Do I Qualify for Free Breast Reduction Surgery?


I was 14 years old when I went from flat-chested girl to voluptuous woman—almost overnight. Every girls dream, right? Not really. Having a D cup in your teens and a DD in your 20s is not so much fun.

Besides being uncomfortable naked and in a bathing suit, my neck and shoulders were killing me. And my belief that I looked OK in clothes was shot to pieces one day in my late 20s when I reviewed a taped segment of myself (I was an on-air TV reporter) and saw that I looked like I had two huge grapefruits under my sweater. I was horrified and never appeared on-screen again in anything but a business suit.

Life could have gone on like this—with me enduring the pain in my neck and rib cage, being tired of the sweat that accumulated at night between the two mounds of heavy skin while I tried to sleep, and strapping on several sports bras before every jog—if my mother hadnt met a woman whod had breast-reduction surgery. Id considered reduction mammoplasty, sure, but I really couldnt afford it. (The average cost is $6,000-plus, according to plastic surgery organizations.) But the woman my mother told me about had the surgery and loved it, and her insurance paid for it.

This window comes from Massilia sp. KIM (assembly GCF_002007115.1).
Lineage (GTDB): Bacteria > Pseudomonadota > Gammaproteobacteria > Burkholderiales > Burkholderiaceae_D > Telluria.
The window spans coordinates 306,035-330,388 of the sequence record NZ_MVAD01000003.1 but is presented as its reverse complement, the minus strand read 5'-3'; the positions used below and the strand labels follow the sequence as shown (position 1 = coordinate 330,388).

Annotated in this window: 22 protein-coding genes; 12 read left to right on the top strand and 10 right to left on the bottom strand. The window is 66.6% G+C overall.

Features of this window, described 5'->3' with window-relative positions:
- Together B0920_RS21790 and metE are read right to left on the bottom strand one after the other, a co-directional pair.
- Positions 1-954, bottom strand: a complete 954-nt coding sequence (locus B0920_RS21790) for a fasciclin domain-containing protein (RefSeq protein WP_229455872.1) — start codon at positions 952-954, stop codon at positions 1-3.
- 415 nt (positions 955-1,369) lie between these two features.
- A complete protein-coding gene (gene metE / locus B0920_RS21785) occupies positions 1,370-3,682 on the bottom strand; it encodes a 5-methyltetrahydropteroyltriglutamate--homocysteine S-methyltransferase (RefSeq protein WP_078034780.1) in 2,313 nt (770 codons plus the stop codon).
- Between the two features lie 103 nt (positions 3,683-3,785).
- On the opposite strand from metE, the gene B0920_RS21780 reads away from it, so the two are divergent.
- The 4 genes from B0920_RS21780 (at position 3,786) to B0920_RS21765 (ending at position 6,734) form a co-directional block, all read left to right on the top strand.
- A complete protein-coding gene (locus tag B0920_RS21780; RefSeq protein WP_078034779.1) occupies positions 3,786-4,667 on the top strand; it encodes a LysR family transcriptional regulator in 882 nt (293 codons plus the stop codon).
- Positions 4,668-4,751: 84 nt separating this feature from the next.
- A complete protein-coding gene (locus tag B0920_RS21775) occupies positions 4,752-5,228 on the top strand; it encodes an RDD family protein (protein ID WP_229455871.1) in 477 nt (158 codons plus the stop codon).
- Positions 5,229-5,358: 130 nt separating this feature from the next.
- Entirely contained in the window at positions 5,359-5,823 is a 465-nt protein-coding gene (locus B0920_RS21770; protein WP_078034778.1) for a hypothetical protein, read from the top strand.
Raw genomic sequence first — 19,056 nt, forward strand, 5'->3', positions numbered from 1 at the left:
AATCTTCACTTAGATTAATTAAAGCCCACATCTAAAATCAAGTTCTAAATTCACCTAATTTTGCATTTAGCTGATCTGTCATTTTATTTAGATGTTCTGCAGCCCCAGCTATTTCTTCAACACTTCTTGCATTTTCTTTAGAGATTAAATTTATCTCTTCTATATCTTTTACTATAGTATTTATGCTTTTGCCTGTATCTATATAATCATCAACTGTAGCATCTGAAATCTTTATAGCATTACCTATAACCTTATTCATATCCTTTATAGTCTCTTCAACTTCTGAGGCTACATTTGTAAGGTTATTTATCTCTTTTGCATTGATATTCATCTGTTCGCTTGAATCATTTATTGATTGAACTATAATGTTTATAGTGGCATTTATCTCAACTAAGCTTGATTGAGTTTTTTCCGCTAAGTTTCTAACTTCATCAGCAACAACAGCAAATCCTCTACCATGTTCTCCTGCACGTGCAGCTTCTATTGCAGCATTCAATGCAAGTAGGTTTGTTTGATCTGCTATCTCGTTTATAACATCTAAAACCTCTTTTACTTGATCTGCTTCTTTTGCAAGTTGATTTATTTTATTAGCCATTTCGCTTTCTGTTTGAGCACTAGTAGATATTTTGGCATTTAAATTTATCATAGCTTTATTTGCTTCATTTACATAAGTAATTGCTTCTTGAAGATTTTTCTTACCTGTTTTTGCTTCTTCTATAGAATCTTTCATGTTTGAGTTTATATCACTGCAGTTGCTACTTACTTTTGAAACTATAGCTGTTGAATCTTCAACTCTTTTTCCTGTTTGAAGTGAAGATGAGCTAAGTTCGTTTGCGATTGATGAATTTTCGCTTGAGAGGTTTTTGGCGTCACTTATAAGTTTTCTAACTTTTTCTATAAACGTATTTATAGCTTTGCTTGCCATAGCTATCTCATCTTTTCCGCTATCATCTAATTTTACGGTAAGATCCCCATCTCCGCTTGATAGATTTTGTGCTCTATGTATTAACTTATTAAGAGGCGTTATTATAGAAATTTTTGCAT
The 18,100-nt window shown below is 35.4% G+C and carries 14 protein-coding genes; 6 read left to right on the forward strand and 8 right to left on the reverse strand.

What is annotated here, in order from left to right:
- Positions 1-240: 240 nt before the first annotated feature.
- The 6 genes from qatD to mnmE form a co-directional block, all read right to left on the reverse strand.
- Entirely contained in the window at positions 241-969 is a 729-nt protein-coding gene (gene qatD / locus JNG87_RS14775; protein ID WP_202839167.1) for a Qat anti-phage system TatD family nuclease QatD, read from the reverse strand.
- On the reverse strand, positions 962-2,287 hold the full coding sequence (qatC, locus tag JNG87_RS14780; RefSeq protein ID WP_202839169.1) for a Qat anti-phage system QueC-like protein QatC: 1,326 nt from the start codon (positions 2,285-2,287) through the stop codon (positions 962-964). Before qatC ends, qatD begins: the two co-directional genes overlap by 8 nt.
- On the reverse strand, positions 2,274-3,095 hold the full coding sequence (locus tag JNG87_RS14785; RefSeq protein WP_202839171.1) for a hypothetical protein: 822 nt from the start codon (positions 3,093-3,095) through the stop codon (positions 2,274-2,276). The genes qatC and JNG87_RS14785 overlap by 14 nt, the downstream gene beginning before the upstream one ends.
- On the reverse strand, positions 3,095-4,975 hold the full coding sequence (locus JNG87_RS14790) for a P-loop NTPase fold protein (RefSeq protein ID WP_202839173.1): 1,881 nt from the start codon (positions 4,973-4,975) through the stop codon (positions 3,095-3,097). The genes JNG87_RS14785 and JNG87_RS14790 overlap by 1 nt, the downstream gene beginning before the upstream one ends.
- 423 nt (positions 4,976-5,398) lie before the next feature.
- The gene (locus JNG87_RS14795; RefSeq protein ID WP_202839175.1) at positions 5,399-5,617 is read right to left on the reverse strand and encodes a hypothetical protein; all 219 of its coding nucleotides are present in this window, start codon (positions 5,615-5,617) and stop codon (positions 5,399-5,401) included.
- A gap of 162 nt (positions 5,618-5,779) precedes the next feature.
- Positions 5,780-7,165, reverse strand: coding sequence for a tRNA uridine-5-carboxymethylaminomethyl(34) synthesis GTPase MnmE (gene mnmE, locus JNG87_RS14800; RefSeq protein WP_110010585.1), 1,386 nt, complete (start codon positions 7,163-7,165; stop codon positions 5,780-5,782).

I had no idea my top-heaviness was a medical condition that might be covered. But I was about to find that out. Heres my journey and what you need to know.
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Brannon Dawkins
Last Updated: February 13, 2009

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